When working in design and user experience, people that need accessible and inclusive products of experiences often get referred to as ‘edge cases’ and subsequently pushed out of scope. It’s never easy to convince bosses or colleagues that aren’t themselves ‘edge cases’ themselves to take the time and spend the resource caring for those that need more diverse design and representation in our visuals.
Covering real-life past examples of frustrations from projects that didn’t go so well, ones that did go well and how I work as much diversity and inclusivity into my work as I can possibly get away with now with the hope to not only make it the standard approach from the companies and people that I work with, but also for the customers and end-users that are not marginalised, to consider that products, services and marketing should be representative for and of everyone, not just them.
Eriol Fox is a Design Lead who has worked in-house for 9+ years. Eriol now runs Humanitarian.design human rights-focused and humanitarian design consultancy. Before that, they worked at Ushahidi, a non-profit developing open-source, digital tools to help people with democratic processes, human rights, and crises like typhoons, earthquakes and terrorism. Eriol is a non-binary, queer person who uses they/them pronouns and an LGBTQIA+ advocate. They are deeply passionate about intersectional inclusion and promoting healthy attitudes towards mental health in the tech sector.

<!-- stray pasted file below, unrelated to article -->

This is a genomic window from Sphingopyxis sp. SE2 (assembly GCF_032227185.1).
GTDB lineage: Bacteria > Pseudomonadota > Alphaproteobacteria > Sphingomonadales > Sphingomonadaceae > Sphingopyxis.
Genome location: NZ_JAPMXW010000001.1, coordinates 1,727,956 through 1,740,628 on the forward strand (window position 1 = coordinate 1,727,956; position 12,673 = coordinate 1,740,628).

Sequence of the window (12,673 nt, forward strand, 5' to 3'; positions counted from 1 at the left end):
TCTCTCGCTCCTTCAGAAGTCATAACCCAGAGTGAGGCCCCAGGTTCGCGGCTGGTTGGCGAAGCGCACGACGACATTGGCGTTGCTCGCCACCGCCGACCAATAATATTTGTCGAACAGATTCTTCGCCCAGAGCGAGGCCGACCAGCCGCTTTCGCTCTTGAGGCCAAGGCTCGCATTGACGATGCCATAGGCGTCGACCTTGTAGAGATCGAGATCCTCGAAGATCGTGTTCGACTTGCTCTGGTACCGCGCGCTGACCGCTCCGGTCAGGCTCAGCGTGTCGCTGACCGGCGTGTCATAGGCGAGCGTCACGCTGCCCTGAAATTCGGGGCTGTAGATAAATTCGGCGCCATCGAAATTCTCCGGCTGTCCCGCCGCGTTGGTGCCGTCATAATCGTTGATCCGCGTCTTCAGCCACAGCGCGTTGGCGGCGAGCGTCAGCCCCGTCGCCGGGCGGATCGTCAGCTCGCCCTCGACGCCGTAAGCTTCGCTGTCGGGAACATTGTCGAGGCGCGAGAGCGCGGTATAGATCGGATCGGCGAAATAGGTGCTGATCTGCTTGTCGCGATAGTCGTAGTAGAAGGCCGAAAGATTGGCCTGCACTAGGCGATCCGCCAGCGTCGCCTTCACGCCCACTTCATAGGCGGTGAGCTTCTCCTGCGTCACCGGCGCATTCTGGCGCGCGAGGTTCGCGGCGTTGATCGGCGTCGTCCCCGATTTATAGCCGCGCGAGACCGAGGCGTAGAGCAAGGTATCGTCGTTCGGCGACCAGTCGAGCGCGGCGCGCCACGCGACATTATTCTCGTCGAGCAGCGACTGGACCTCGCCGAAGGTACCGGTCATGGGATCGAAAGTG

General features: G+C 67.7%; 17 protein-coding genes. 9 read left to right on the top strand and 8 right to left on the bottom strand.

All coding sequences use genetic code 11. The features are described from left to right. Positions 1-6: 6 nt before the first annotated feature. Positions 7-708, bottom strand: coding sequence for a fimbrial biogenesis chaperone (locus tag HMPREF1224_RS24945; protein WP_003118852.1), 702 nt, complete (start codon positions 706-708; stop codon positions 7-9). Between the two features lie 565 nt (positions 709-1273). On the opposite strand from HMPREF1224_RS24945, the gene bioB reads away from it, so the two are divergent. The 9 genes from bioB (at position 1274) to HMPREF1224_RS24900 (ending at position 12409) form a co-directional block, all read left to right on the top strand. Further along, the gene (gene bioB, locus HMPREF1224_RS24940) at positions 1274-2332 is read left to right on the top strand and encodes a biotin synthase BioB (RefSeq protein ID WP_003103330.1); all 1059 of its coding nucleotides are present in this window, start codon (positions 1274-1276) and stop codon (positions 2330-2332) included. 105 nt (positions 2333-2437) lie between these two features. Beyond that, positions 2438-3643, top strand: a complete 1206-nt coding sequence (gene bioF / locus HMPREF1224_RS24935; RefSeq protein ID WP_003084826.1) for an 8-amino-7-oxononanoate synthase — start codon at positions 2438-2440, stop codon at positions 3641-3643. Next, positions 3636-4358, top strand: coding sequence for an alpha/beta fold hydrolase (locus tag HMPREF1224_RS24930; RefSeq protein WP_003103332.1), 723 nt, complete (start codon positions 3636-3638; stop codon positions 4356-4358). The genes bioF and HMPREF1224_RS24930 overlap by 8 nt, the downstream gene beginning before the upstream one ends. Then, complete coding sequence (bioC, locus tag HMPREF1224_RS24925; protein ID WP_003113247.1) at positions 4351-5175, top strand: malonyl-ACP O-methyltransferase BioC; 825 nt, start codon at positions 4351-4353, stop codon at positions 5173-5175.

Banksy has it. Monty Python has it. Run The Jewels has it.
We’re always at risk of losing it, and maintaining it when working on the web is becoming harder and harder.
Green Onions by Booker T. & the M.G.’s is the greatest example of it in a creative piece of work, and tonight Craig will talk about how to keep it, nurture it and protect it. Plus the usual stuff: cat gifs, tangents and why The Two Ronnies can teach you more about design than most designers.
Craig Burgess is a designer with about 15 years of experience of dealing with all kinds of stuff: digital, print and everything in between. He spends most of his time as Creative Director at Genius Division, which is a different way of saying "designer". When he’s not doing that, he’s tweeting too much. He talks about design and creativity and has a passion to help more people understand it, rather than letting people think it's dark voodoo. He enjoys live tweeting magic tricks in the middle of his talks.
Design Exchange aims to help enrich, inspire, and unite people in Nottingham’s digital industry. We host insightful talks on a range of topics affecting digital design. Previous speakers include: